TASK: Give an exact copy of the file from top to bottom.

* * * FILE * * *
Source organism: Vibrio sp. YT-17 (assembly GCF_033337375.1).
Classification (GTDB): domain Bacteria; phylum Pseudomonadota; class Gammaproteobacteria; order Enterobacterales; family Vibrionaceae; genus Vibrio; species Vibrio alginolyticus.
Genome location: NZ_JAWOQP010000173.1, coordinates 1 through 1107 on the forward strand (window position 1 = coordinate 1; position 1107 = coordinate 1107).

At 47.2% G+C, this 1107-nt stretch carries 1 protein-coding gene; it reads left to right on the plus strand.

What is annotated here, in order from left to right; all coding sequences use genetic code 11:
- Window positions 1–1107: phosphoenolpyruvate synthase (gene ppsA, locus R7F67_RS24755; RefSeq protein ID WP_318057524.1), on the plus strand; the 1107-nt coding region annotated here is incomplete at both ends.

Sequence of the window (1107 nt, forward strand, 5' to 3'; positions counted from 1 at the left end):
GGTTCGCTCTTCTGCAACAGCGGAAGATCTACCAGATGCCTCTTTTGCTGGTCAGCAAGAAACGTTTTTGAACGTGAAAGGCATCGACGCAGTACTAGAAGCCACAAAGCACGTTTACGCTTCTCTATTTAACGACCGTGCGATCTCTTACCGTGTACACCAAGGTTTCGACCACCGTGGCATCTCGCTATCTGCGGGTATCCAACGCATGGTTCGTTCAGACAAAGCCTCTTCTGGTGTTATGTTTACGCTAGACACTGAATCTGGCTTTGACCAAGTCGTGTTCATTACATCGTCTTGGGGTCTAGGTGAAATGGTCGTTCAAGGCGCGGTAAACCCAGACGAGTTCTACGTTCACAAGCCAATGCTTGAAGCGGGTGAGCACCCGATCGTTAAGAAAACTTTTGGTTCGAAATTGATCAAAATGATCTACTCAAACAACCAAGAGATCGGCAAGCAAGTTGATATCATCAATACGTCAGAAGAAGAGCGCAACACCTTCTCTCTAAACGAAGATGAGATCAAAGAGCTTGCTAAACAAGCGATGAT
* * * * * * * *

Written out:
Source organism: Vibrio sp. YT-17 (assembly GCF_033337375.1).
Classification (GTDB): domain Bacteria; phylum Pseudomonadota; class Gammaproteobacteria; order Enterobacterales; family Vibrionaceae; genus Vibrio; species Vibrio alginolyticus.
Genome location: NZ_JAWOQP010000173.1, coordinates 1 through 1107 on the forward strand (window position 1 = coordinate 1; position 1107 = coordinate 1107).

At 47.2% G+C, this 1107-nt stretch carries 1 protein-coding gene; it reads left to right on the plus strand.

What is annotated here, in order from left to right; all coding sequences use genetic code 11:
- Window positions 1–1107: phosphoenolpyruvate synthase (gene ppsA, locus R7F67_RS24755; RefSeq protein ID WP_318057524.1), on the plus strand; the 1107-nt coding region annotated here is incomplete at both ends.

Sequence of the window (1107 nt, forward strand, 5' to 3'; positions counted from 1 at the left end):
GGTTCGCTCTTCTGCAACAGCGGAAGATCTACCAGATGCCTCTTTTGCTGGTCAGCAAGAAACGTTTTTGAACGTGAAAGGCATCGACGCAGTACTAGAAGCCACAAAGCACGTTTACGCTTCTCTATTTAACGACCGTGCGATCTCTTACCGTGTACACCAAGGTTTCGACCACCGTGGCATCTCGCTATCTGCGGGTATCCAACGCATGGTTCGTTCAGACAAAGCCTCTTCTGGTGTTATGTTTACGCTAGACACTGAATCTGGCTTTGACCAAGTCGTGTTCATTACATCGTCTTGGGGTCTAGGTGAAATGGTCGTTCAAGGCGCGGTAAACCCAGACGAGTTCTACGTTCACAAGCCAATGCTTGAAGCGGGTGAGCACCCGATCGTTAAGAAAACTTTTGGTTCGAAATTGATCAAAATGATCTACTCAAACAACCAAGAGATCGGCAAGCAAGTTGATATCATCAATACGTCAGAAGAAGAGCGCAACACCTTCTCTCTAAACGAAGATGAGATCAAAGAGCTTGCTAAACAAGCGATGAT